Workers, company managers and customers at housekeeping chain store Sanding have staged numerous protests across China in the wake of the company’s sudden closure this week.
CLB’s Strike Map recorded six such protests in Zhengzhou, Wuhan, Beijing, Guangzhou, Shanghai and Tianjin, while Chinese media reports mentioned additional protests in Xi’an, Suzhou, Nanjing, Ningbo, Chengdu, Chongqing and Hangzhou.
Protest outside a Sanding store in Tianjin
In the Guangzhou protest, police responded with beatings and arrests, which only generated more indignation among the protestors, many of who had already been cheated out of large sums of money.
In Zhengzhou, local media reported that dozens of cleaning workers and company managers had gathered at Sanding’s local headquarters chanting “give us back our hard-earned money.” The same message was seen on banners at protests in other locations.
The vast majority of Sanding’s cleaning staff had no formal labour relationship with the company. They did not receive a monthly salary or any social insurance contributions and had to make a living off commissions. Workers said they only received 30 percent of the bill charged to customers.
“It’s a guaranteed profit margin!” store manager Li Junyang told the local media.There was minimal actual investment, he said, and yet somehow the company still went bankrupt.
Customers started suspecting something was wrong as they booked services and cleaning staff never showed up at their doors. However, some cleaning staff, like Ms Song in Zhengzhou, still agreed to take old customer requests for cleaning services despite knowing very well that she would not be paid. “We can’t be so unscrupulous,” she said.
Other workers, like Mr Wang at Sanding’s Wuhan branch, decided to take jobs directly from former Sanding customers, as they realised the company would never pay them for their work. Mr Wang told local media that he only received 1,000 yuan in April and that he was still owed 15,000 yuan in back pay, dating back to December 2017.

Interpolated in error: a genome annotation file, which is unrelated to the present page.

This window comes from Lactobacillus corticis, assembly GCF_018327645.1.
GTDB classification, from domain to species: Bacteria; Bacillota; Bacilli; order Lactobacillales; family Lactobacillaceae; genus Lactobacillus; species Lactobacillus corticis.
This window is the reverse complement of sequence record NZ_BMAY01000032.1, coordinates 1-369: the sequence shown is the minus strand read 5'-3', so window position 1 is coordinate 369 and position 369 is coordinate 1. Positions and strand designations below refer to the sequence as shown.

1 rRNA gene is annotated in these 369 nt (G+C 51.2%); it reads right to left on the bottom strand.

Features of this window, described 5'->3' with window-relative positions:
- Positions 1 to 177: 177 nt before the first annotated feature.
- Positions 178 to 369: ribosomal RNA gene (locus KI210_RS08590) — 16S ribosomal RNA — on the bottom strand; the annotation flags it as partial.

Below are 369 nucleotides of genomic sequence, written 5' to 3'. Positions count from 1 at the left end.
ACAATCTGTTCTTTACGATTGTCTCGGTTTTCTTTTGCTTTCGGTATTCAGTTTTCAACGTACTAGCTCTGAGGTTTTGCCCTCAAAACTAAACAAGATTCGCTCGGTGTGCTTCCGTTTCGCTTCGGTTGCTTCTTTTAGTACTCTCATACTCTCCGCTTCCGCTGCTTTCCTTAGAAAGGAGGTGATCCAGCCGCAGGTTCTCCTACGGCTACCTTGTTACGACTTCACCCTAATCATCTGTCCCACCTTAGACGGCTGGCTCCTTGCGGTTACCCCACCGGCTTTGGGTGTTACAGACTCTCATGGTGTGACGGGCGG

Managers at Sanding may have taken a bigger financial hit, in some cases up to 450,000 yuan, with the sudden closure. Apart from not being paid for months on end, many managers were tricked by the company into buying customer membership cards and topping them up with tens of thousands of yuan in order to make the company’s financial position look better in preparation for a stock market listing. Sanding promised them stock options at preferential rates in exchange for topping up the dummy membership cards.
The joint collective action taken by Sanding customers and staff is similar to a recent wave of nationwide protests that occurred in May when two interior decoration companies suddenly went out of business, leaving homeowners, construction workers, suppliers and office staff in limbo.
And the collective action seems to be paying off. On 10 July, Sanding issued an official letter on its website explaining that the company had ceased operations and was going through a financial settlement, instructing customers, employees and suppliers to get in contact with their ID information and bank accounts via email.
“I haven’t embezzled company money, I haven’t gone on hiding,” company owner Ren Fuqiang said on social media. Ren said he felt extremely sorry towards company staff for having let them down, adding that it is a debtor’s duty to pay the debt.
It is unclear how much employees will be able to recover, but at least concerted collective action has again proved effective in forcing a response from the company. It is now up to the local government, trade unions and other institutions of redress to ensure that both workers and customers get what they are owed.